This time of year involves spending a lot of time with family. For anyone, this can bring back familial pressures and family dynamics that lead to arguments and upset emotions. For the recovering addict, such high stress situations can easily set off a chain of difficult feelings that can ultimately push him or her into relapse.
Here are 5 ways to help you deal with family stressors this time of year.
1. Brace yourself.
If you’ve gone through any loss this year, being with family during the holidays can remind you of it more than ever. For instance, you may experience the absence of departed family members more intensely at this time, or feel the sting of old wounds as they are more prone to surface when everyone is together. Before entering into each other’s company, it is helpful to be aware of this so that negative emotions don’t catch you off guard and overwhelm you.
2. Don’t compare.
There is a general sense and social pressure to have an enjoyable time with our own family around the holidays. Often, however, we wind up feeling like others are having more fun with theirs and have a more ideal and festive period without any tension or conflict. Then, we get bombarded with things like mom getting stressed over the seating arrangements, dad drinking himself to sleep, and siblings playing out familiar rivalries, jealousies and petty spats. All of this can leave you wishing you were born into a more understanding and supportive family when, in reality, most families go through their own versions of the same story.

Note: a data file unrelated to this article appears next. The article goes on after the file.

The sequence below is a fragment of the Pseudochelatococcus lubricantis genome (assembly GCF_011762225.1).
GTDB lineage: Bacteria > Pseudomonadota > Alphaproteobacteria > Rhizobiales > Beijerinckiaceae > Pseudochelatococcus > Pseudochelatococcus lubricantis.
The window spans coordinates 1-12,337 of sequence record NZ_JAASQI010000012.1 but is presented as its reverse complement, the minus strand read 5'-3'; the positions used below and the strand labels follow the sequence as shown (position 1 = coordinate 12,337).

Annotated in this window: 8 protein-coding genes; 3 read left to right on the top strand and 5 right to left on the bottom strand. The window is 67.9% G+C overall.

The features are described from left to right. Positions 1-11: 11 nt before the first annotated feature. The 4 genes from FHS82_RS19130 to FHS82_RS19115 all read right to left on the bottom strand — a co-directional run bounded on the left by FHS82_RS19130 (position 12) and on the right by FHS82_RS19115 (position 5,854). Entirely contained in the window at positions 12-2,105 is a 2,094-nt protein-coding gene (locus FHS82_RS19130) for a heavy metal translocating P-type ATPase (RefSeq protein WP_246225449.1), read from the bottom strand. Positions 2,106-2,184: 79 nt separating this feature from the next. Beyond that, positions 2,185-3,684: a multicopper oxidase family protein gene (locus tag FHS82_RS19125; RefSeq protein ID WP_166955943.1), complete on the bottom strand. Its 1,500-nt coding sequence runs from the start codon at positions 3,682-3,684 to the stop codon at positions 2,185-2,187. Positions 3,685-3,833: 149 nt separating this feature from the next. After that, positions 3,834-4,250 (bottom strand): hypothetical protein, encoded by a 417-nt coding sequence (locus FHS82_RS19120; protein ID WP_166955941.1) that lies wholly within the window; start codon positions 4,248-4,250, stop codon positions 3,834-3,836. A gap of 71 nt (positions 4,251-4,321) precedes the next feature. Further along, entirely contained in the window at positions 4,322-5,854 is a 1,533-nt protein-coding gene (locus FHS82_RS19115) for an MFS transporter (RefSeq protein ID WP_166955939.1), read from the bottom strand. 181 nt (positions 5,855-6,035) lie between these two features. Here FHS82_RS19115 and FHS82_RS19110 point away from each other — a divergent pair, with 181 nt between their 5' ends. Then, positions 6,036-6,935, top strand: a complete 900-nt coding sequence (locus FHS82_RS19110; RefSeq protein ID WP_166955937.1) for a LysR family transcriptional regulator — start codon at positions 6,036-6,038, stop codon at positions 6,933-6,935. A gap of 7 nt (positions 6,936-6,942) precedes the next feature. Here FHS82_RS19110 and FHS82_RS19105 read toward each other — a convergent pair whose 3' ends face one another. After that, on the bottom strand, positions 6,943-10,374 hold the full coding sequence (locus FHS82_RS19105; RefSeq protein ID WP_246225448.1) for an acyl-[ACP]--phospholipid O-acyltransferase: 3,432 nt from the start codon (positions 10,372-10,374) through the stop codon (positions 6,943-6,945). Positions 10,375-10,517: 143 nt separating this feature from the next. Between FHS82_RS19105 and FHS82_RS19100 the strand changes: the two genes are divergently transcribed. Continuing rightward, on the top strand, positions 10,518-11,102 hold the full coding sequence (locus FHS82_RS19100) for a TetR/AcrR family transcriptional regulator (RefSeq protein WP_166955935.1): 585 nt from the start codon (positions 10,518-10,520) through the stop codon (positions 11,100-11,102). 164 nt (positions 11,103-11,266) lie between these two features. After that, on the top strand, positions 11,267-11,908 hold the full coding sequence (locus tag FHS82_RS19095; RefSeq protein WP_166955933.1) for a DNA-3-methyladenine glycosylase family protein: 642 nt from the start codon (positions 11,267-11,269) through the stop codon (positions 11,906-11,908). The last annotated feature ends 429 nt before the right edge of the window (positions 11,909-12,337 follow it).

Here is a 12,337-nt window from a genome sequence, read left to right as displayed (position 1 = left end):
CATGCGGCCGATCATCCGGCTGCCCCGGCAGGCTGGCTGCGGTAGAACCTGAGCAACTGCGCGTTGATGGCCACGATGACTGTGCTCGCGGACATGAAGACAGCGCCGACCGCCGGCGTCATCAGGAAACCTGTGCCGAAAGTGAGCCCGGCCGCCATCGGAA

3. Be alert.
Many people drink a little too much this time of year, leading to resentment towards certain people in the family and cravings for those in recovery. Perhaps other family members are addicts too and they’re their most chaotic and self-indulgent selves during special occasions. If you’re in recovery, take precaution and heighten your vigilance. It’s understandable to want to see your family because, despite their flaws, you still care for them. But if they’re still struggling with untreated addiction, know that it’s OK (and probably best) to try to limit contact.
4. Care for yourself.
Whatever your experience is like with family and the holidays, it is undoubtedly a particularly difficult time of year for anyone in recovery. Try to make note of this and take whatever precautions you feel is necessary to protect your sobriety. Remember, you’re not alone in this struggle. Even those who’ve been in recovery for years still find this time of year to be the most demanding. Spend time with them if you need to. Allow yourself to have what you truly need this holiday season, which is to celebrate in a way that suits your sober lifestyle.
The end of the year is a good time to reflect on what you’ve achieved and where you’d like to go next on your recovery journey. Think of where you come from and where you are now. Set achievable targets for the year ahead and congratulate yourself on your achievements—whether they’re big leaps or just a few strides in the right direction. Most of all, try to enjoy yourself and find some time to relax.